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Author Topic: Adblock Plus: the nuclear plug-in (nice blog post)  (Read 7570 times)
mouser
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« on: September 03, 2007, 01:14:11 PM »

Interesting article and blog essay on Adblock Plus, a FireFox plugin to remove ads from web pages.

Quote
Adblock Plus: the nuclear plug-in
Adblock Plus, the Firefox browser plug-in that erases advertisements from web pages, is a killer of a killer app - or at least it would be if it became widely popular. Right now, it sits like a coyote at the edge of the net, quietly eyeing all the businesses it would happily devour.

The plug-in, writes Noam Cohen in today's New York Times, has the potential to be an "extreme menace to the online-advertising business model. After an installation that takes but a minute or two, Adblock usually makes all commercial communication disappear. No flashing whack-a-mole banners. No Google ads based on the search terms you have entered. From that perspective, the program is an unwelcome arrival after years of worry that there might never be an online advertising business model to support the expense of creating entertainment programming or journalism, or sophisticated search engines, for that matter."


Adblock Plus: http://adblockplus.org/
NY Time Article: http://www.nytimes.com/20...03/technology/03link.html
Blog Essay: http://www.roughtype.com/...07/09/adblock_plus_th.php
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icekin
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« Reply #1 on: September 03, 2007, 07:57:43 PM »

Its not a bad program, but Firefox is a memory Hog. I personally found AdMuncher (http://www.admuncher.com/) to be far better, even though it does cost some money. It filters from everything that connects to the internet.

Customize Google (http://www.customizegoogle.com/) is another extension that can remove the Google Text ads on Firefox.
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Tekzel
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« Reply #2 on: September 04, 2007, 09:00:28 AM »

They can moan all they want, but if they had kept the online advertising to a SANE level, there may have never been a reason for an adblock.  However, they had to go and make huge flashing banners, annoying whackamole ads.  Put ads in to the point that they overwelm the content many times over.  So, you do what you do, and I do what I do to put a certain amount of sanity back into my browsing.  Frankly, it doesn't really matter to me, I am not the advertisers target audience.  I am less likely to buy your crap the more you put it in my face anyway.
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Lashiec
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« Reply #3 on: September 04, 2007, 11:31:59 AM »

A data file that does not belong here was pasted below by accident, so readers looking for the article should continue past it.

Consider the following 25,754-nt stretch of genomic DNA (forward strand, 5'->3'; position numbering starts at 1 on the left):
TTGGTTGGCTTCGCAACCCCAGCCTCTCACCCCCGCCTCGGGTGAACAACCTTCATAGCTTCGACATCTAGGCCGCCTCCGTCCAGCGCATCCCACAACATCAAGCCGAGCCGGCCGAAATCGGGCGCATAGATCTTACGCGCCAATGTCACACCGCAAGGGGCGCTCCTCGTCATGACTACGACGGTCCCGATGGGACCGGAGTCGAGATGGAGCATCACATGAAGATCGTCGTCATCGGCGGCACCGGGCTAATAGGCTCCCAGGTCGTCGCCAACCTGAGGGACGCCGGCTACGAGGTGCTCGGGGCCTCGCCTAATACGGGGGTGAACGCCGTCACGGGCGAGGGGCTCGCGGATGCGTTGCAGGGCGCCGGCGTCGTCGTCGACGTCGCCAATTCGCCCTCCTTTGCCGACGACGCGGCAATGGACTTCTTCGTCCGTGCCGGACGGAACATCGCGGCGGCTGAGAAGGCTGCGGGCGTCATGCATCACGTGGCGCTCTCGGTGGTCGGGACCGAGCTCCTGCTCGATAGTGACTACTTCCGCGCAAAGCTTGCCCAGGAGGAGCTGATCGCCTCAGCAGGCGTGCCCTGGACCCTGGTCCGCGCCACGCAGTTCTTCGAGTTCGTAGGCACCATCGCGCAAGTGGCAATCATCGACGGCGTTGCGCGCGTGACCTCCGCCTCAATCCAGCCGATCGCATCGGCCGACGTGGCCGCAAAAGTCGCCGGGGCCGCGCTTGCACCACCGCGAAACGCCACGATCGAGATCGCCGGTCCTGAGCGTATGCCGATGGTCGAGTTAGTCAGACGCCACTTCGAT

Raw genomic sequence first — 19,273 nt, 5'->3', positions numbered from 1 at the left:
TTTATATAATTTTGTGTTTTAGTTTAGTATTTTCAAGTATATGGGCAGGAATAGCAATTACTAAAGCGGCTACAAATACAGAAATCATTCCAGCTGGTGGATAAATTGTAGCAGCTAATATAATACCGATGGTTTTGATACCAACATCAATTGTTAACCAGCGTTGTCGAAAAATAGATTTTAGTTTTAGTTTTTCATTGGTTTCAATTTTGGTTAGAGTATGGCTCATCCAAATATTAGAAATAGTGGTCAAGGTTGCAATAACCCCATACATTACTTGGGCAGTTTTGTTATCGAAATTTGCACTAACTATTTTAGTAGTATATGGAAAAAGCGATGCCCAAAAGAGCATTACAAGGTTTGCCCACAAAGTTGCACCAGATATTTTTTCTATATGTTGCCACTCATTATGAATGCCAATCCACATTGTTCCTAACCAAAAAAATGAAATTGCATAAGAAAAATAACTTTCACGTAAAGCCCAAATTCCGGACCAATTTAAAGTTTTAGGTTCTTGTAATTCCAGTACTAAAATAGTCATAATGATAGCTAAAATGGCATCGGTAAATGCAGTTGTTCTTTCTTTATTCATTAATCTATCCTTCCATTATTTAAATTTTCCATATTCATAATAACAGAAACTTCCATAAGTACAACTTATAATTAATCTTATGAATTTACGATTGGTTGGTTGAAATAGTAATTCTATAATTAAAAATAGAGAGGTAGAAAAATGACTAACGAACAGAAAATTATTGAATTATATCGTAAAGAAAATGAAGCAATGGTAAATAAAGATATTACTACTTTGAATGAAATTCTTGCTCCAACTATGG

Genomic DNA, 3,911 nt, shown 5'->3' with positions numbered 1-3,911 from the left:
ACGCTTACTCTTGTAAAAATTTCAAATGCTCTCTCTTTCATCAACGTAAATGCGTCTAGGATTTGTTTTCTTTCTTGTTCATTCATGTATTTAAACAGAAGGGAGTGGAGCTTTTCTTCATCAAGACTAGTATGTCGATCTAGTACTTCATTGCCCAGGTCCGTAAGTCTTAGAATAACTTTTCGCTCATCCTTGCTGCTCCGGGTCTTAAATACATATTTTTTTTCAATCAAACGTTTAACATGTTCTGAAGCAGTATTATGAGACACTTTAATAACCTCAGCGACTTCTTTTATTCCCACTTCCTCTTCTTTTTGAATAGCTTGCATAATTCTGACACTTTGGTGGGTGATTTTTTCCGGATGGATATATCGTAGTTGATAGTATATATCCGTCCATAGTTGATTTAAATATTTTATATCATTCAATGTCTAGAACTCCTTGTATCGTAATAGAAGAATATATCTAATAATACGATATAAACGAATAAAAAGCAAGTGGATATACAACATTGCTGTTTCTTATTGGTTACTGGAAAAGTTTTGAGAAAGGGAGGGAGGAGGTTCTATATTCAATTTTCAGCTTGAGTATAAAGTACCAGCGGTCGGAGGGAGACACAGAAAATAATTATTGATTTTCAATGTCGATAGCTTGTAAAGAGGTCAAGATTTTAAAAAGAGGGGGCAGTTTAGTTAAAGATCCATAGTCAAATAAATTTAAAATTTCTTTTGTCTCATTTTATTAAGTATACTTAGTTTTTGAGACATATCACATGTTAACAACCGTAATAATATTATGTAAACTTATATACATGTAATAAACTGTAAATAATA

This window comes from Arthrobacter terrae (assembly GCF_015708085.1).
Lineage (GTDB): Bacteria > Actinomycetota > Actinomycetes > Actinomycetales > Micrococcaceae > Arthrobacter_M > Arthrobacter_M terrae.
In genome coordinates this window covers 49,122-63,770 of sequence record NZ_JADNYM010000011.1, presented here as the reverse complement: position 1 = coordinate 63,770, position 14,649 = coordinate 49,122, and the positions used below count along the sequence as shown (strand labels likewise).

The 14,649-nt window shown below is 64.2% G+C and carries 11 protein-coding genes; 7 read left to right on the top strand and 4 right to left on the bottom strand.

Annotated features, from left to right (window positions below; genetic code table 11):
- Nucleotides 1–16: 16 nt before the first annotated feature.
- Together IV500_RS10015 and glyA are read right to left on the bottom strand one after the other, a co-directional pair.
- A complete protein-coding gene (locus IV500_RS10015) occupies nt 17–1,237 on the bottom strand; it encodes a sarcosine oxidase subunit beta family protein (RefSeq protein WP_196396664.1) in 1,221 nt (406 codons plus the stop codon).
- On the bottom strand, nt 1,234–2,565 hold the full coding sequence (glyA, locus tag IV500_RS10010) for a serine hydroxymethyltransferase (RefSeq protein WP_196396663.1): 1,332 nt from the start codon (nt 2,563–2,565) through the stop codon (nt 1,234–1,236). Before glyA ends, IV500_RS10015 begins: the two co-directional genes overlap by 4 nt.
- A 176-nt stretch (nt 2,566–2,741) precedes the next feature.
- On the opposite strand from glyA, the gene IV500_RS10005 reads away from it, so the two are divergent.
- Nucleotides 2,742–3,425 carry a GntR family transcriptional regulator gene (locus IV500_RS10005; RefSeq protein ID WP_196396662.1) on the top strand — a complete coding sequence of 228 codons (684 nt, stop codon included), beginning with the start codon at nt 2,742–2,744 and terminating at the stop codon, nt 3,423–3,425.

The irony is that the guys at the New York Times achieved what Nicholas Carr feared, exposing AdBlock Plus to the mainstream. Next thing we'll hear is sites either blocking Firefox, or blocking those users with the installed extension (so far, I think there's no way to query the extensions used by Firefox). I saw in another forums how the threads related to ad blocking were immediately closed. And AdBlock Plus it's easier to use than before.

At least they didn't mention the real usage of Opera's content blocker...

About ads, I don't mind seeing them, but it really bugs me to see ads loading first, Flash-based ads 'flashing' me all the time, ads with sound disrupting my music (HATE IT), and those new Flash ads that appears in front of the text. You click the 'close' button and... surprise! You've launched the ad site, because greedy authors made the button in such way that you have to press an exact zone of the button to close it (and a small zone to make things more difficult). If they make ads to be less intrusive, I'll gladly deactivate the content blocker, but this is not happening soon. Last thing they did is add ads to Ubi Soft games, you get them for free, but you have to withstand ads everytime you save or you enter the menu.
« Last Edit: October 17, 2007, 01:03:07 PM by Lashiec » Logged
f0dder
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« Reply #4 on: September 04, 2007, 06:05:05 PM »

There's already tricks to detect if a user is using an ad blocker... I've seen it here and there.

<3 AdBlock pluy anyway.
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wreckedcarzz
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« Reply #5 on: September 04, 2007, 06:15:15 PM »

I have been using AdBlock Plus since I got into FF addons a few months ago. Best ad blocker ever.
Next thing we'll hear is sites either blocking Firefox, or blocking those users with the installed extension (so far, I think there's no way to query the extensions used by Firefox).
People running those sites can then say bye-bye to my traffic and any activity I may or may not have had there. It's my computer, and if you have a problem with it, thats too bad. (Isn't that also an intrusion of not only your computer, but your privacy as well? undecided)